On High Charity, we see the human traitor and a council of Covenant Prophets discussing things with the lone Elite survivor of the raid on Madrigal, in the previous episode. What would otherwise be a fascinating moment — an extended look at Covenant discussions is appreciated and the CGI used on the aliens is very well done — is undercut by how almost every line is reaffirming what should be in-universe established knowledge. Explaining things to the audience is fine, but the majority of this episode suffers from "As you know ..." and this scene is one of the worst offenders.
Despite hesitations from the Prophet of Mercy, this human ally of the Covenant is finally granted permission to head out and track down the relic taken by Master Chief.
At a UNSC strategy meeting, the repercussions of a new allegiance with the leadership of Madrigal are weighed by Captain Keyes, while Halsey carefully maneuvers her earlier discussions with Lord Hood to finally greenlight the Cortana program, outplaying Admiral Parangosky. Halsey explains that Cortana is meant to be a fully functional artificial intelligence, allowing for complete control of the Spartans and avoiding future situations like with Master Chief. Halsey noticeably brushes off questions about flash cloning, however.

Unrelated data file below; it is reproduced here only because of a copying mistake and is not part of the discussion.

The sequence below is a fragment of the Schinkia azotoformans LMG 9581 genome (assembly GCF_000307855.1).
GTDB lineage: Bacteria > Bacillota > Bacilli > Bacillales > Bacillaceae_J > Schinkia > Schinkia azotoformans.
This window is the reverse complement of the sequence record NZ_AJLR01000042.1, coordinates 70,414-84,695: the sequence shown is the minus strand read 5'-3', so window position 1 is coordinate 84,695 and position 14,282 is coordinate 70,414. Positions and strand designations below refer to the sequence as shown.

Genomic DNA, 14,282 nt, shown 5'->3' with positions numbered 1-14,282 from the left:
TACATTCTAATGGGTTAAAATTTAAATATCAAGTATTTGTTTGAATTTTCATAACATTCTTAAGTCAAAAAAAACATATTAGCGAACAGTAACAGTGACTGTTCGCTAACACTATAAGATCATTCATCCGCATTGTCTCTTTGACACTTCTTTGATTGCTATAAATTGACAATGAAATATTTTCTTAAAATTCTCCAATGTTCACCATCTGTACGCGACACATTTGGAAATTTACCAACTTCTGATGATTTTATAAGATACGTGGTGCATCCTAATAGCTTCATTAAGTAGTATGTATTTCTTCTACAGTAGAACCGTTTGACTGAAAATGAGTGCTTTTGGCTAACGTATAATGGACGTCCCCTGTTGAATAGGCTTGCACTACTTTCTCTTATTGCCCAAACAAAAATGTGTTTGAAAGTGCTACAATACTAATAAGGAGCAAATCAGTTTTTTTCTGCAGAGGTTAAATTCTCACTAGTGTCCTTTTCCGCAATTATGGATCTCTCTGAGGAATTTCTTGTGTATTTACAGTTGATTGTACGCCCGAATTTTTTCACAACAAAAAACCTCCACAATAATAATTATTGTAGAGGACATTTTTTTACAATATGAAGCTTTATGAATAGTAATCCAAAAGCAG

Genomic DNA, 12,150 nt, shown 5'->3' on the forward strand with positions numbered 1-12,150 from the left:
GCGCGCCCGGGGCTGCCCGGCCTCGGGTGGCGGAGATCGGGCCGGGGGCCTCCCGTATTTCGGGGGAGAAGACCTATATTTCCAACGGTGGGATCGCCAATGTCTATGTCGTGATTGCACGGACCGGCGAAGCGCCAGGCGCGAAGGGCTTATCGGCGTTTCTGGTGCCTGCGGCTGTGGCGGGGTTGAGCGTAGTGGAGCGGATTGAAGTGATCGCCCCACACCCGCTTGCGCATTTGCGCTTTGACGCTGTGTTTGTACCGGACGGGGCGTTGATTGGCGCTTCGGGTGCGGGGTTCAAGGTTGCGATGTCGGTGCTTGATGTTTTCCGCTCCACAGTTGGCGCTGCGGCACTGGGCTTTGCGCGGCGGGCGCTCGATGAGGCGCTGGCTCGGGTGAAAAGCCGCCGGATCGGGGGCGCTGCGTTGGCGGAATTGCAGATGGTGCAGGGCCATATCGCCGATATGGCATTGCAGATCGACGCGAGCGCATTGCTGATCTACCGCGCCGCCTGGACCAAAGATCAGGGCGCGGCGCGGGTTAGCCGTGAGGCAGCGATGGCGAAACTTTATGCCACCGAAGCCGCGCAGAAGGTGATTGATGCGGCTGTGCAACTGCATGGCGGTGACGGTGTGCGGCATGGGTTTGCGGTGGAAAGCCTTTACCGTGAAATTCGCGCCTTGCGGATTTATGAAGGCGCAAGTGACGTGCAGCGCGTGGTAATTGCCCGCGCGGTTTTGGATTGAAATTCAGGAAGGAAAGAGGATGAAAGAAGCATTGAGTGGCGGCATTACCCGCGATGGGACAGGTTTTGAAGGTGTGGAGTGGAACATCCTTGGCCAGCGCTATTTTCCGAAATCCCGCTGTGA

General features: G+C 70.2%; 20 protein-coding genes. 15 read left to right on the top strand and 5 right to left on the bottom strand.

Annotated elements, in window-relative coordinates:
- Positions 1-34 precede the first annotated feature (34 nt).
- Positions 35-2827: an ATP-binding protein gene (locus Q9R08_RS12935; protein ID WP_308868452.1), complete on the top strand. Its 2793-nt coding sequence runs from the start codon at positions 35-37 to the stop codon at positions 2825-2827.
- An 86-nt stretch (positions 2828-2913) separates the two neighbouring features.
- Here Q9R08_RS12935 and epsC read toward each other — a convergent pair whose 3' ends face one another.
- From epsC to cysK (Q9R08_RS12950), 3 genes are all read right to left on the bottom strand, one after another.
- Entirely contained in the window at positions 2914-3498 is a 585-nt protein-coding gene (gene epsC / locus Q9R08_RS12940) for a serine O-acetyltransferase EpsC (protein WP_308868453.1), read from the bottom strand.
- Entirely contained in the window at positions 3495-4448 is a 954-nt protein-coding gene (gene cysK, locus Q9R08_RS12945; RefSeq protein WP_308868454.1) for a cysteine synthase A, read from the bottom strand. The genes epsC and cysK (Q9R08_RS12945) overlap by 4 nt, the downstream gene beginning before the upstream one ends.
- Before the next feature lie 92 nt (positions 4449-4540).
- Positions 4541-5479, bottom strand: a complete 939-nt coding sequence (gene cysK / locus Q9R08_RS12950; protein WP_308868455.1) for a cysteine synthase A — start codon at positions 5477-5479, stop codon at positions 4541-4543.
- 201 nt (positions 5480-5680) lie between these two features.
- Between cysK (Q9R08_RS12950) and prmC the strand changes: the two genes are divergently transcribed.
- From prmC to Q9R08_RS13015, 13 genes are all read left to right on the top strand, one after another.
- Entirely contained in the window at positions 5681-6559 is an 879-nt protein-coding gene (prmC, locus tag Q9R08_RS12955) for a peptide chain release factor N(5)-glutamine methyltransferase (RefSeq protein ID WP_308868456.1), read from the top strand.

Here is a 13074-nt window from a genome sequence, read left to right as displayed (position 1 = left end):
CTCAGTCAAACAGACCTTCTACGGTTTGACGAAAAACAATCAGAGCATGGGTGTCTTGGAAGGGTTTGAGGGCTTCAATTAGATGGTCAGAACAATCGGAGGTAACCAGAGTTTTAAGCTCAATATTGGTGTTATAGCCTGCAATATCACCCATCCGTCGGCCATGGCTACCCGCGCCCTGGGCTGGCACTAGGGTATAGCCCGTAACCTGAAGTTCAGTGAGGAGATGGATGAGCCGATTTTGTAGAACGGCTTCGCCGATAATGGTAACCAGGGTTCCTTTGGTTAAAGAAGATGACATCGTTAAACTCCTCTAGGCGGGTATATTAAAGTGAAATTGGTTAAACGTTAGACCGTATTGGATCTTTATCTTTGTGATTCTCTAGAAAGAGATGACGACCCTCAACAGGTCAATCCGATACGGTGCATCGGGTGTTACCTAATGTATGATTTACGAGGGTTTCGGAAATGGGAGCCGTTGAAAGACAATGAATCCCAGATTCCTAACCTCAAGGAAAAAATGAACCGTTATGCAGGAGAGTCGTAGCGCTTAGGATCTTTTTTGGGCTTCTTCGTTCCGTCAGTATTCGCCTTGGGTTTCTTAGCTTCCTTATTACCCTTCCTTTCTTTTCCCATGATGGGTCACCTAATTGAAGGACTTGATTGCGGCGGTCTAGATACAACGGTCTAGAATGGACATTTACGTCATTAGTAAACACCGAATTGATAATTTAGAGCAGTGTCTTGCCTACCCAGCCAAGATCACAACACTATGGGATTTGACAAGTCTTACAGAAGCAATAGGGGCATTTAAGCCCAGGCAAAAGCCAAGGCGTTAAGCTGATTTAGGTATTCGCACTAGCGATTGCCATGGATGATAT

We get a very quick look at Vinsher (Burn Gorman), the new leader of Madrigal, who callously executes several people before taking out a drone recording his actions.
At The Rubble, we get some interesting conversations between Master Chief and Soren, as the latter points to how much better life has been since removing some of his Spartan augmentations, being able to relax more and enjoy the taste of food. Chief's struggle to understand what it even means to be human is again on display here, a consistent throughline that's appreciated.
Soren also takes Chief to a survivor of Covenant interment, a twitchy man who clearly isn't okay but also understands Covenant technology and culture when lucid. The man isn't much help, but does allude to a mysterious ring, one more powerful than anything currently at the Covenant's disposal. This revelation is enough to shock Master Chief back into duty-first mode, and he leaves the station to be picked up by Silver Team, but not before making Soren promise to take care of Kwan.
As the episode closes, we see Halsey talking to a strange human being in a pod.
All things considered, this episode was definitely a step down over the solid premiere, though some slowdown was only natural. Nobody is expecting the rapid firefights of one of the mainline games such as Halo Infinite, but fingers crossed we get a bit more action in the next episode.
Halo Season 1, Episode 2 is available now, exclusively on Paramount+. For a better experience, watch it on one of the best 4K TVs available.